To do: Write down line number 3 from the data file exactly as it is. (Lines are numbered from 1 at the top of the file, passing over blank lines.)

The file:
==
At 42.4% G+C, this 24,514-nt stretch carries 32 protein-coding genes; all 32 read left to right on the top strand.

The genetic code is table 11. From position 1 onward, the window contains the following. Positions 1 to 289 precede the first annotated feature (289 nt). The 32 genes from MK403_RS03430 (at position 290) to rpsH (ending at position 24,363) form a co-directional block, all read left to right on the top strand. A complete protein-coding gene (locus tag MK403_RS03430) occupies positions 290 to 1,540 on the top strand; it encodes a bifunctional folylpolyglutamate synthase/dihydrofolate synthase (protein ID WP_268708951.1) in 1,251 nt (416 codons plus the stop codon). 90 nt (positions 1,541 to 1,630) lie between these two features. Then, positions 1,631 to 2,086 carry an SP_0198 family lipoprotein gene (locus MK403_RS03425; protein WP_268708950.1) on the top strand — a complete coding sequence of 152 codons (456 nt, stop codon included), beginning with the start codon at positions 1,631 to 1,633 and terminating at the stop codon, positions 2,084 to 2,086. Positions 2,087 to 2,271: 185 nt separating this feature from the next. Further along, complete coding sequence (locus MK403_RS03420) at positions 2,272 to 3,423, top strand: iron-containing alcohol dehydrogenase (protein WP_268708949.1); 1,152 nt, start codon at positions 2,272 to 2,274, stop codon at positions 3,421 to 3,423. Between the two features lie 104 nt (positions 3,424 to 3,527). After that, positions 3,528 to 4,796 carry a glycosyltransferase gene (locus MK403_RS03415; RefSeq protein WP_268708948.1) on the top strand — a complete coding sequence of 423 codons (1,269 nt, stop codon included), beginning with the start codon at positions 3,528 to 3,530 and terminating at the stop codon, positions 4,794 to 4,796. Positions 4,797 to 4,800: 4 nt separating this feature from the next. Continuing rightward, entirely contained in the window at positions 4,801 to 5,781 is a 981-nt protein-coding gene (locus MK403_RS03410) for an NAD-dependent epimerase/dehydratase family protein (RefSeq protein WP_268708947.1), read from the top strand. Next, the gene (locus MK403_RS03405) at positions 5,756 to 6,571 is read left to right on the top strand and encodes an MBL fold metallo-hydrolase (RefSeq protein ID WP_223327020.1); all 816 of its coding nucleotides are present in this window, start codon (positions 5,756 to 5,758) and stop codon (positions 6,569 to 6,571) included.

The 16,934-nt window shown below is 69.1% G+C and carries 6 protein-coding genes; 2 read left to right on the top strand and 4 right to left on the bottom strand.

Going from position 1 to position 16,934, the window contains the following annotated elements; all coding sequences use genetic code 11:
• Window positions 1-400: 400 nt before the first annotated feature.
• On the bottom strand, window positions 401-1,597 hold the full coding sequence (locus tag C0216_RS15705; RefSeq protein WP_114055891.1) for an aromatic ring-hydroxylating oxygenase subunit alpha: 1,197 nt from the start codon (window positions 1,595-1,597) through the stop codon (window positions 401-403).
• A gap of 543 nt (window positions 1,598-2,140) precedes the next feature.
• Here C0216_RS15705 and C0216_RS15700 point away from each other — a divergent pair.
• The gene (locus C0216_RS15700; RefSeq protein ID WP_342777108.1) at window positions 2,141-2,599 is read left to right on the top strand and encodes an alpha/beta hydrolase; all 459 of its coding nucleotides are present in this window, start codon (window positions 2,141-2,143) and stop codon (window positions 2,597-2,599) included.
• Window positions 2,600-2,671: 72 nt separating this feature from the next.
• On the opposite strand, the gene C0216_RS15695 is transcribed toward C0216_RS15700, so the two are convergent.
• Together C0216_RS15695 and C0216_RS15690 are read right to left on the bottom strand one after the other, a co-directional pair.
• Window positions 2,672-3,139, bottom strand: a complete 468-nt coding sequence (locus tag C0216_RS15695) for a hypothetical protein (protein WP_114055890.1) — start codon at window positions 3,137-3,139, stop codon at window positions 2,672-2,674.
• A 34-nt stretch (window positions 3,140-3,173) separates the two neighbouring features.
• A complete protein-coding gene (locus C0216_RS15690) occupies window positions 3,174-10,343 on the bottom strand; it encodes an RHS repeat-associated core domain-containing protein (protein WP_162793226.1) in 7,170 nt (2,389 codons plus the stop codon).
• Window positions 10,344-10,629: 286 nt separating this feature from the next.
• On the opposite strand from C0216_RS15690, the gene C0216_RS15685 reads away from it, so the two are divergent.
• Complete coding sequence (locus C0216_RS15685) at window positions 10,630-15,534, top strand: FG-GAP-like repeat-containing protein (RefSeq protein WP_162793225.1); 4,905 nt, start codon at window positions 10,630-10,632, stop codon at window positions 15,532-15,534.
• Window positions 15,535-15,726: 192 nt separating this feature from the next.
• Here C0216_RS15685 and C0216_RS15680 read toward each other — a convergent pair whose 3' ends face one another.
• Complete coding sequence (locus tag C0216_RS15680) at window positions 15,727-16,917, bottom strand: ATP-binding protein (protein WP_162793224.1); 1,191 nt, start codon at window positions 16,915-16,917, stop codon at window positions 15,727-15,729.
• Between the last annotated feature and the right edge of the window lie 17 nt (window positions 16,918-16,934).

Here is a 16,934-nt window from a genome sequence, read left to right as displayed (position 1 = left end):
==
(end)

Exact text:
The 16,934-nt window shown below is 69.1% G+C and carries 6 protein-coding genes; 2 read left to right on the top strand and 4 right to left on the bottom strand.